• Jack

        You still don't get it , prospects are just that prospects and no one can predict what they will be!!! In the 50's the then N. Y. Giants had a prospect whose last name was Leonnard!! This prospect hit 66 home runs in one minor league season , that's right 66home runs, look it up, the Giants brought him up because everyone thought he was a can't miss superstar. He didn't hit 200 in the show and was sent back down never to be brought up again. So I say again give me proven big league ball players for prospects every time!!!!

        • Otto

          Right remember Kevin Mass in September when he hit 10 home runs. He really panned out. What about Drew Henson.

          • Rob Abruzzese

            ESPN recently did a good article about terrible trades and literally all of them involved prospects or young players. Point is — some prospects turn out to be great ball players and trading them can be very foolish. You really should consider them on a case by case basis and don't just assume that because Kevin Maas sucked that trading Jay Buhner for Ken Phelps was a good deal.
            http://espn.go.com/newyork/mlb/story/_/page/trade

          • hotdog

            I remember Jay Buhner…he looked terrible as a Yankee…i think most of us were surprised that he had an impressive career with Seattle…hard to tell how these things will turn out…Aaron Judge could be a flop and a guy like Tyler Austin whose has fallen on hard times could be traded and become a star with the Braves…Robinson Cano was far from a standout in the minors but made a huge jump forward when he hit the bigs…that's what makes baseball unpredictable…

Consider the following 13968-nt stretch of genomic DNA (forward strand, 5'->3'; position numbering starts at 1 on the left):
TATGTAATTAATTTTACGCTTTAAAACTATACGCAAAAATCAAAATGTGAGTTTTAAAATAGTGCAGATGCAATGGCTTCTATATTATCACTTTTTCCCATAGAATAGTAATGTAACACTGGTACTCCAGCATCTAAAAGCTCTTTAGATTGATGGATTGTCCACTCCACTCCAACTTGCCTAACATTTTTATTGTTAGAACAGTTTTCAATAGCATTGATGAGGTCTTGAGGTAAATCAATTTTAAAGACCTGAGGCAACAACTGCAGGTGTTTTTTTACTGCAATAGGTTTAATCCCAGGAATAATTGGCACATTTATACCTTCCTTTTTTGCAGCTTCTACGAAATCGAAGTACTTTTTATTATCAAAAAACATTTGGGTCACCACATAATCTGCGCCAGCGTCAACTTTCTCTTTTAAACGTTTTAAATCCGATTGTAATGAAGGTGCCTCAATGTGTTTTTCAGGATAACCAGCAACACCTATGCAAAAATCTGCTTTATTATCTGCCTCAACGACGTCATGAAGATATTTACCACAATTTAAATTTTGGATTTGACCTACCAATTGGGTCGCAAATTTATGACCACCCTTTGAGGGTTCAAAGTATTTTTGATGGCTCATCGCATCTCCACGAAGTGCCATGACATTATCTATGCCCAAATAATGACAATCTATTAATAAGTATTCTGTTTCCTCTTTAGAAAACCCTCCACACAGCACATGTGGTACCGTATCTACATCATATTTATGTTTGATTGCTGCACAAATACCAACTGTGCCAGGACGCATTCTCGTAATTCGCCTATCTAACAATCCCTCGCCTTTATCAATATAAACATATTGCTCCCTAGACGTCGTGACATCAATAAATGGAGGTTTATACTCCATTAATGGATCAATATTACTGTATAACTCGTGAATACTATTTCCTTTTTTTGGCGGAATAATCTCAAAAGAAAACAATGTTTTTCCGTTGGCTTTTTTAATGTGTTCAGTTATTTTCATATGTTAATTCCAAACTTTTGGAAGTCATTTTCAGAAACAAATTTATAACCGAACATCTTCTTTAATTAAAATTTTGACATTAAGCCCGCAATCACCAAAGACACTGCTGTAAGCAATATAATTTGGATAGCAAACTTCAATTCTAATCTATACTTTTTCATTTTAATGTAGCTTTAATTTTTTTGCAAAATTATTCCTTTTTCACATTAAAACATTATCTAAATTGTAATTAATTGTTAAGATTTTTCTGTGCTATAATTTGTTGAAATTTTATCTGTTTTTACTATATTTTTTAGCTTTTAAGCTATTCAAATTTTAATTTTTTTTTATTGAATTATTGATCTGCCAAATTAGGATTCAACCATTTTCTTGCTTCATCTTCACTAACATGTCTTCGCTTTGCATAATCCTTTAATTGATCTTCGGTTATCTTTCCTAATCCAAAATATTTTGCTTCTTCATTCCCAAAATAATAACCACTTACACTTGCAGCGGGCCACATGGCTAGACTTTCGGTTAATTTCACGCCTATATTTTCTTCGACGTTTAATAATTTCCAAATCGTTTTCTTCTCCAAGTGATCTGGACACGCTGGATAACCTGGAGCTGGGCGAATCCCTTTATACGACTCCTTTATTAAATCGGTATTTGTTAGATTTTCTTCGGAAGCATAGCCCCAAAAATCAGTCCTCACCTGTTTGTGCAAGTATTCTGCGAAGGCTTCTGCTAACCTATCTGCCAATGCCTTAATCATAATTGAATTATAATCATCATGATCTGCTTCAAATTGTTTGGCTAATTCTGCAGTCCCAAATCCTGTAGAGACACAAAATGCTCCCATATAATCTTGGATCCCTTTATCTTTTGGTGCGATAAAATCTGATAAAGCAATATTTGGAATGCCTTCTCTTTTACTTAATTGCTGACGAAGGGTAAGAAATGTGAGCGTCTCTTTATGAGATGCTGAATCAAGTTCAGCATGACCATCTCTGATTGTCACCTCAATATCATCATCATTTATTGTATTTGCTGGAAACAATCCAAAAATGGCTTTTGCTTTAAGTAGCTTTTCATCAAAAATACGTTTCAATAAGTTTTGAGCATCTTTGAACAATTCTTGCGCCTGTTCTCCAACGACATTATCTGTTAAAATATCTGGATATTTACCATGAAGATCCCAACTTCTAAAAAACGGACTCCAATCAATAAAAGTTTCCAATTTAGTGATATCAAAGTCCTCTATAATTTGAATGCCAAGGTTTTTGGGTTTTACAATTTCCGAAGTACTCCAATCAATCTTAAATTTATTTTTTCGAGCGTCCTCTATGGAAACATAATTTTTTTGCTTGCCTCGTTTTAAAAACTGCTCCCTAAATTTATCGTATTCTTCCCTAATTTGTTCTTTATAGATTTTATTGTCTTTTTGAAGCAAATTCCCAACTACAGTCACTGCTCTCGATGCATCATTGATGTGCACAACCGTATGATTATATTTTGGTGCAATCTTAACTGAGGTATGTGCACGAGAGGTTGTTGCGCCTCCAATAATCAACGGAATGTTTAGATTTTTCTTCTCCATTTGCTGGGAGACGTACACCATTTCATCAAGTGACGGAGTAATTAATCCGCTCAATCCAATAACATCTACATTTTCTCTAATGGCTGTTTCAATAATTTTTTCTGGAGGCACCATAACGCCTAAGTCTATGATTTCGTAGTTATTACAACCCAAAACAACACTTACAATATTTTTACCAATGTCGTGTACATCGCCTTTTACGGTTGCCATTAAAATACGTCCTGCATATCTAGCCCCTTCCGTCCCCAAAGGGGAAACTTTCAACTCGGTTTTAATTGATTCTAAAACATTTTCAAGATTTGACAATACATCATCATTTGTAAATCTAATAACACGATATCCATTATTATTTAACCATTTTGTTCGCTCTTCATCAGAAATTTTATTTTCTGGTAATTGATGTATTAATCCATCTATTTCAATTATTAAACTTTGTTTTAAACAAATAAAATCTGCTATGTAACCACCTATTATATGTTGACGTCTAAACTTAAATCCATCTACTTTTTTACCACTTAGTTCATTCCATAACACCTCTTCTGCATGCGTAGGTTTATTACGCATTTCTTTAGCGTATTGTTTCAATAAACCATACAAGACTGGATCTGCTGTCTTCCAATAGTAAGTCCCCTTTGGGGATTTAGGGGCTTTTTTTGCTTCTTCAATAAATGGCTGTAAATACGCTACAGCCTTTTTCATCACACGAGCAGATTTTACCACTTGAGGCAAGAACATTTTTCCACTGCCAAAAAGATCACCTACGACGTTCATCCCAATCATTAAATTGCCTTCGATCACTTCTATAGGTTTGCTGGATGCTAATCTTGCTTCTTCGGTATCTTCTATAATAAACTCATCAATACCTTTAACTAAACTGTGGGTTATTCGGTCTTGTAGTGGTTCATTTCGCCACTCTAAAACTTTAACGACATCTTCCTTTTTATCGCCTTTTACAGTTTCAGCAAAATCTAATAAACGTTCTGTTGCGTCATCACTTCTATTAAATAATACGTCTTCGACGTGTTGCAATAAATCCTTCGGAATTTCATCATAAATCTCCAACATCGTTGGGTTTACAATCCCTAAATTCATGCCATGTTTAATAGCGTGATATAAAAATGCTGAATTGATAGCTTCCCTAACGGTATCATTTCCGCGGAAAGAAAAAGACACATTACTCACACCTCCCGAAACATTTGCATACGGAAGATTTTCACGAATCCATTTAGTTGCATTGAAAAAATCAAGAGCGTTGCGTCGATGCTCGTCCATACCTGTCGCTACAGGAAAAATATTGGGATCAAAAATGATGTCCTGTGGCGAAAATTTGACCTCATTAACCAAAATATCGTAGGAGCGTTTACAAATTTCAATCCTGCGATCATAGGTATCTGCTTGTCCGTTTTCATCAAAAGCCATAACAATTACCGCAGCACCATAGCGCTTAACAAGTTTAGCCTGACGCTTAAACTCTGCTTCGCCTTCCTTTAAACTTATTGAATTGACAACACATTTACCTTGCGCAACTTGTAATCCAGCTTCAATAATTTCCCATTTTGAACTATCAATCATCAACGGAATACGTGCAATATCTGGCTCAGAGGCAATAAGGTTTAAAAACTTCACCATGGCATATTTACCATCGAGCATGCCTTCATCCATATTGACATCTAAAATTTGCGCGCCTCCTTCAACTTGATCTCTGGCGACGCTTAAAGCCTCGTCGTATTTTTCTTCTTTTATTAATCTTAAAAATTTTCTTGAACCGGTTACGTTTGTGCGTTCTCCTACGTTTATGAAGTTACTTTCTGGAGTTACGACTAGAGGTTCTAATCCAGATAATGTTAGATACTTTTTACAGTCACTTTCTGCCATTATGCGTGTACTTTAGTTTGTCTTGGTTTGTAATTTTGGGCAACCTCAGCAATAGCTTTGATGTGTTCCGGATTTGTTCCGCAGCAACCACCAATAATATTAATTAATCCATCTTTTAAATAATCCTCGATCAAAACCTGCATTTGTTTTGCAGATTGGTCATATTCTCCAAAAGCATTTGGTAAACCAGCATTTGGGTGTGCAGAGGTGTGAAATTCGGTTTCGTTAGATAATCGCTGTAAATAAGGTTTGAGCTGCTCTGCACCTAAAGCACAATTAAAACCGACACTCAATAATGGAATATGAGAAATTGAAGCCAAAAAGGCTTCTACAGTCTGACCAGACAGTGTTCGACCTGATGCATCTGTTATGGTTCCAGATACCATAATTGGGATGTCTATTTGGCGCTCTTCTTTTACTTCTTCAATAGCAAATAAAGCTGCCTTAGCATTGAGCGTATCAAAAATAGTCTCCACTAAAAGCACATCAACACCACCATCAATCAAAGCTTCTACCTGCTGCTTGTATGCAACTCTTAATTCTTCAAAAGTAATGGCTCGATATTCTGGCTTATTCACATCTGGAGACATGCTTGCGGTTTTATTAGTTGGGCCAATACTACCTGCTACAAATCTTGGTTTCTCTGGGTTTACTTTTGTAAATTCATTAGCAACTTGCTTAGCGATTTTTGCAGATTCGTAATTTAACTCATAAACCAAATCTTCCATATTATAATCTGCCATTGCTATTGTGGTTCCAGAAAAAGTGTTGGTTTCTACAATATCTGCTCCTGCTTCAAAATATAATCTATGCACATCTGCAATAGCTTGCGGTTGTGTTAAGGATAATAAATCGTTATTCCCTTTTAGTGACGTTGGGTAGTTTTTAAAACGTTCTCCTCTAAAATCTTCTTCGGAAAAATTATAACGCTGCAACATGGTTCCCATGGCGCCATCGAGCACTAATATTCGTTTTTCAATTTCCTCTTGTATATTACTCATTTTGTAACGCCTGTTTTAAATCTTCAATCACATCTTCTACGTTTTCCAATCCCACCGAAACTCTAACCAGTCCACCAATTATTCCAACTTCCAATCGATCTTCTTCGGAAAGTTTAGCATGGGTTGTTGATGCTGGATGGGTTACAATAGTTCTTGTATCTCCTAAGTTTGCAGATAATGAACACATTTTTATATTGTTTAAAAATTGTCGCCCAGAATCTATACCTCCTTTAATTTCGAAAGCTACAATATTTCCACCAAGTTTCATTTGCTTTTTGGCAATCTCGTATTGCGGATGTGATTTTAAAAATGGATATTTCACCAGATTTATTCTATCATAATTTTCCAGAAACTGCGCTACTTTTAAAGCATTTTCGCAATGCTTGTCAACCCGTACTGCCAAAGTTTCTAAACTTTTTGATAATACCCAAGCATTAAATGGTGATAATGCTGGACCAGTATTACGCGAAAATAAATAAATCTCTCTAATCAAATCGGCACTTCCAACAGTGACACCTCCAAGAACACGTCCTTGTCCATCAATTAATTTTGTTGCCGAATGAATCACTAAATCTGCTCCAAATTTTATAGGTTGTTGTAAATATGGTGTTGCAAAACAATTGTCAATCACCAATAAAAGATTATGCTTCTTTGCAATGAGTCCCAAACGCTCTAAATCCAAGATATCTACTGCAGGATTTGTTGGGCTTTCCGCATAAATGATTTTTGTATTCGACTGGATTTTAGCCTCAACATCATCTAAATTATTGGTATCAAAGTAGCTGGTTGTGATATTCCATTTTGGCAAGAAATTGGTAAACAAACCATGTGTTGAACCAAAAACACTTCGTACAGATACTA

• tom

    Girardi needs to check out Drew's leverage statistics, for God's sake. Sure, a rookie may struggle in higher leverage situation but using OPS to determine him as being acceptable is flat out ridiculous.

  • Robert Rufa

    Uh-oh. If Girardi says they believe Ref’s going to be here for a long time, look for him to be traded soon.

  • Bernard Kane

    The loyalty to Drew is commendable, but this is major league baseball, and Drew is in a two-year "slump". OK, Ref's defense needs work, but there is no way Drew saves as many games in the field as he costs at bat. Drew is the everyday equivalent of AJ Burnet; it's time to dump him.

    • hotdog

      he better not be because he's a mainstay…Ben Zobrist will cost the Yankees more money, maybe $2.5-3 mil and a prospect or two…right now the A's are in a good position to ask for a bigger haul then he deserves and I believe Cashman will pass…Drew has been batting considerably better over the last 6-7 weeks but that's based on an average that hovered around .155…if he can maintain .225 with occasional pop, he'll be worth it…Zobrist would be the better choice imo…Refsnyder may not turn into a major leaguer…good bat in the minors but like others have said, there's a big difference between AAA and the bigs…small sample size but I did not believe Ref would come into the majors and start tearing it up offensively…

      • Martin

        Martin Prado….he is the short term answer while Ref hones his skill in Triple A. Take on Prado's whole salary and throw in a two lower level prospects and I think the Marlins would jump. Prado is a similar player to Zobrist. But would come at a cheaper cost. Under control for a year and half. Then the Yankees can DFA Drew or Ryan or both!

  • Balt Yank

    The Yankees prefer Ryan because he's versatile at 3B, 2B, SS. I call this the "Capuano" theory: CAP is the "long man" in the bullpen but if he pitches more than one inning, Yankees lose. Ryan provides back-up across the infield but hits worse than NL pitchers. That's "coverage." Yanks should have platooned Drew/Ref 50/50, at minimum, or DFA'd Jones as Ref can play right field also.